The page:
0507_um_whatshot1Specifically, this bustling institution requires an effi- cient way to maintain the availability of hot water pressure in its growing complex of buildings. Like all healthcare facilities, the system needs to be operational 24-hours-aday and downtime has to be kept to a minimum. That’s not always been easy.

As the hospital has expanded over the years, the water service for new facilities has simply been tied into the existing lines supplied by two outdated sets of pumps—one each for cold water and hot water service.

With its water service requirements increasing, the medical center began experiencing problems as a result of the hot water booster‘s inability to keep up with the cold water booster in terms of pressure. Depending on the varying needs during the day, the hot water system pressure fluctuated so much that it was causing damage on multiple showerheads and valves. In addition, maintenance on the existing pumps was becoming intolerable.

According to Michael Marquez, a technical sales representative for Quandna, Inc., a Phoenix-based fluidhandling solution provider and distributor for ITT, St. Joe’s was having to do quite a bit of maintenance on the old pumps. “The pumps have been rebuilt numerous times because they were constantly running overspeed and way off the curve,” he notes. “Additionally, the medical center maintenance people would sometimes have to be sent to the booster set to turn on another pump to maintain hot water pressure.”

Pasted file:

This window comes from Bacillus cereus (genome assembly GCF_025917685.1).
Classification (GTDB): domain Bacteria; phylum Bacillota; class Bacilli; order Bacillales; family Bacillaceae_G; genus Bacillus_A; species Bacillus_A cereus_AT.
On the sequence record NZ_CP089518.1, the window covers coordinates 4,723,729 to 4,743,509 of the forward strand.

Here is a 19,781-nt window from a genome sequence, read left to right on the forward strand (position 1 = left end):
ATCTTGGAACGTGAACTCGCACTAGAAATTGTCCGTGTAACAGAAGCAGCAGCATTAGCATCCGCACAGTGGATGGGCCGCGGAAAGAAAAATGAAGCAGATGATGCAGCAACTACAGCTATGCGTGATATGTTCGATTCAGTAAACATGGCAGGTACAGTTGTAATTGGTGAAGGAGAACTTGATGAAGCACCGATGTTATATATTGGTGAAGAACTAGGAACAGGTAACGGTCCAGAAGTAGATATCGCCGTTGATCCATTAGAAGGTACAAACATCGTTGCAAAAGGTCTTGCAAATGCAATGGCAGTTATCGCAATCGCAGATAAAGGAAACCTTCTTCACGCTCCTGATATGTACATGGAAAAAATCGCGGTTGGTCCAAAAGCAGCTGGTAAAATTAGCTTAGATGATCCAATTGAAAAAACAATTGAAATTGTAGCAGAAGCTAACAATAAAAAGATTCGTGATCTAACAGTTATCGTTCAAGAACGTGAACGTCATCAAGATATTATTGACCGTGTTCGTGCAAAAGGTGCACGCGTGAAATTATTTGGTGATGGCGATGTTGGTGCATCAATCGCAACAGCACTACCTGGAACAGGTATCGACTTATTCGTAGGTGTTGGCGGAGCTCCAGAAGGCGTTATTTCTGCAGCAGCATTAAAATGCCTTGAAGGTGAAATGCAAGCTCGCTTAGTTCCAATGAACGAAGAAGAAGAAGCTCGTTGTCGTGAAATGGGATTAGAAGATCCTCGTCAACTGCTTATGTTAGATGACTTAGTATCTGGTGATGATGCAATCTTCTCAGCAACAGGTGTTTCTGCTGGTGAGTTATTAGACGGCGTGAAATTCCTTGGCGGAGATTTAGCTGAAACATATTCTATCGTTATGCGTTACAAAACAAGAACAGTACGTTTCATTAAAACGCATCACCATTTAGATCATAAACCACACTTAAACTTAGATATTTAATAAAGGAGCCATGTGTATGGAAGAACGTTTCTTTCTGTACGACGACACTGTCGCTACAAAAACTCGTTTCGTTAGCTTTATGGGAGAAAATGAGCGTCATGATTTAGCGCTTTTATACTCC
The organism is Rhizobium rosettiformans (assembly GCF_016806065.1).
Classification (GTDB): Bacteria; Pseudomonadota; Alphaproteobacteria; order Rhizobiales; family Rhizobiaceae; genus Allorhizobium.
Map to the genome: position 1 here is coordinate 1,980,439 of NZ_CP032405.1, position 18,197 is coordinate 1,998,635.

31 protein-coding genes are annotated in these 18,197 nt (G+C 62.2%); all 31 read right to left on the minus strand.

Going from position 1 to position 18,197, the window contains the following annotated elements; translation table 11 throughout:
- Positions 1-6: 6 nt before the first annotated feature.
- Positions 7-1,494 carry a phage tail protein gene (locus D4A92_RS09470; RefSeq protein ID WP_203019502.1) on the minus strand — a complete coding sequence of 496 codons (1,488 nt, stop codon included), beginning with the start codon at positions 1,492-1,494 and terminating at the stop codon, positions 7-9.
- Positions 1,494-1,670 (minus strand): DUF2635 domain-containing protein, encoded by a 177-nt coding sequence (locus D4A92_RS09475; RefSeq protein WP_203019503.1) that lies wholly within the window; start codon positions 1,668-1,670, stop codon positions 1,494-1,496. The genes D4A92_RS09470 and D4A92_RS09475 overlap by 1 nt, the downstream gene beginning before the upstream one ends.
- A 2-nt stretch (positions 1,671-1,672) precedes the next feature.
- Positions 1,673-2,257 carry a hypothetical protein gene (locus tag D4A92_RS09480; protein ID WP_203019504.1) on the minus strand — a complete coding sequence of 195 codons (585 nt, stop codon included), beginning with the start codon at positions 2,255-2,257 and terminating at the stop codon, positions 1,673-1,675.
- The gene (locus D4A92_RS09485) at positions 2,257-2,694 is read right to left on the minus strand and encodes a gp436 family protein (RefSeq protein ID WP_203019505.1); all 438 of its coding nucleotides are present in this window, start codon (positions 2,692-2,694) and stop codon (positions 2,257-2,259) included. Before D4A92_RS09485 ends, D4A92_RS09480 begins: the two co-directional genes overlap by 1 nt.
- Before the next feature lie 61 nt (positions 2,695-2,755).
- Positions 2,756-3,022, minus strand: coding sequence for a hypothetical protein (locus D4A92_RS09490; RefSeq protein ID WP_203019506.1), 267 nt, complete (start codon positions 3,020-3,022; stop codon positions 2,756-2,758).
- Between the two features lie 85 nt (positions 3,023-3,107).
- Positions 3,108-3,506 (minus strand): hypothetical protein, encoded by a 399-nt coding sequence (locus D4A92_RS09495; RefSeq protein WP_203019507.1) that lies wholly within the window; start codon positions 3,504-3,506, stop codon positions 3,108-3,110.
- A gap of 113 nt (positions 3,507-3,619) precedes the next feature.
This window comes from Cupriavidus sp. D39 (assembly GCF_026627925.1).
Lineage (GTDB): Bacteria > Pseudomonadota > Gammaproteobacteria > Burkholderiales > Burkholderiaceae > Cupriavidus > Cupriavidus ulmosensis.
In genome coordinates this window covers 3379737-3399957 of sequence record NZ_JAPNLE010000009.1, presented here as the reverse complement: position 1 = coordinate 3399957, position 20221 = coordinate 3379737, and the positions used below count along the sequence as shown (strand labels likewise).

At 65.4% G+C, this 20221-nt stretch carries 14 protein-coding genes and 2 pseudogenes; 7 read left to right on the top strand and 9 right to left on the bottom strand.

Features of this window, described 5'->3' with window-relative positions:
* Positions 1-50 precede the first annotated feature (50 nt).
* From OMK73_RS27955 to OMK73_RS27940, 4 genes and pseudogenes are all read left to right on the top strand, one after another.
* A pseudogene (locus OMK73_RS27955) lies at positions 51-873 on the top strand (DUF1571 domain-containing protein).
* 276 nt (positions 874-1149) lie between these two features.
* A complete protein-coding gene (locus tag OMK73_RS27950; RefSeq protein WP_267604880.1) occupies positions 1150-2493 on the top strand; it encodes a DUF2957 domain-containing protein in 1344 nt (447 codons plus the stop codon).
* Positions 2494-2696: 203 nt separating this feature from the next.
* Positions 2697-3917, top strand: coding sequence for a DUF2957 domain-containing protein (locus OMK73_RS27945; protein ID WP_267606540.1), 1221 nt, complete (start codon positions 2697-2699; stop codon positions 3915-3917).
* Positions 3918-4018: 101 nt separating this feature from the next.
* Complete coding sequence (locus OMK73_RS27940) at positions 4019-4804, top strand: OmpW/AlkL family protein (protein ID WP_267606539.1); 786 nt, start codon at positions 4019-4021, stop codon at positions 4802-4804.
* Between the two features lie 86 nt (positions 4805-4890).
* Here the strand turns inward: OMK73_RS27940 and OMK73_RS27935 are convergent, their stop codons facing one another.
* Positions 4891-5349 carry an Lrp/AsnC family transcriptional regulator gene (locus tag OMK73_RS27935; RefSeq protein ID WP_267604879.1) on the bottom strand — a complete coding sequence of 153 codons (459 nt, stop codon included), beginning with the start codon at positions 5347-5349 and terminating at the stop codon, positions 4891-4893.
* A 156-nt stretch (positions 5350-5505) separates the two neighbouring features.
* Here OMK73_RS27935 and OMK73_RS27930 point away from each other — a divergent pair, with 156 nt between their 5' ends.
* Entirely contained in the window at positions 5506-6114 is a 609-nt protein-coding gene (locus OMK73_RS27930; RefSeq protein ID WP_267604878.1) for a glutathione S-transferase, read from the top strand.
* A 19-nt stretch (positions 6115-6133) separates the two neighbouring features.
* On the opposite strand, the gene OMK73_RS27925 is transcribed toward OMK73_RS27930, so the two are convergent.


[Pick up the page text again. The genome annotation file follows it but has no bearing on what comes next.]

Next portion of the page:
Plug and play solution
It was clear that St. Joe’s really needed a booster pump system that could keep up the pressure for the hot water no matter what the facility requirements were. Quadna’s team of application specialists proposed a design—created specifically for the hospital—that would achieve these goals and serve as a drop-in replacement. The replacement system also needed to be functional quickly, as the medical center could not be without hot water for more than four hours.

To more effectively accommodate the hospital’s fast-paced growth, Quadna selected ITT’s Goulds Pumps brand SSV high-pressure, vertical multistage pumps combined with ITT’s PumpSmart® PS200 control system. Quadna manufactured a custom-designed booster pump skid to house the three pumps and their control systems. The pumps, which are combined to optimize their capabilities, offer the medical center optimal high pressure, in a mechanically friendly, space-saving design.

The new system also met St. Joe’s requirements to connect efficiently with the medical center’s existing piping system, as well as for elevator weight and the proper dimensions to pass through doorways. When the skid was installed in February 2007, the “plug and play” system became fully functional in just a couple of hours, minimizing the amount of time the hospital went without hot water. Other characteristics of this pump system include a design to handle variable pressure drops. The pressure set point can be modified for future system requirements and the intelligent pump controllers automatically adjust to changes in system conditions.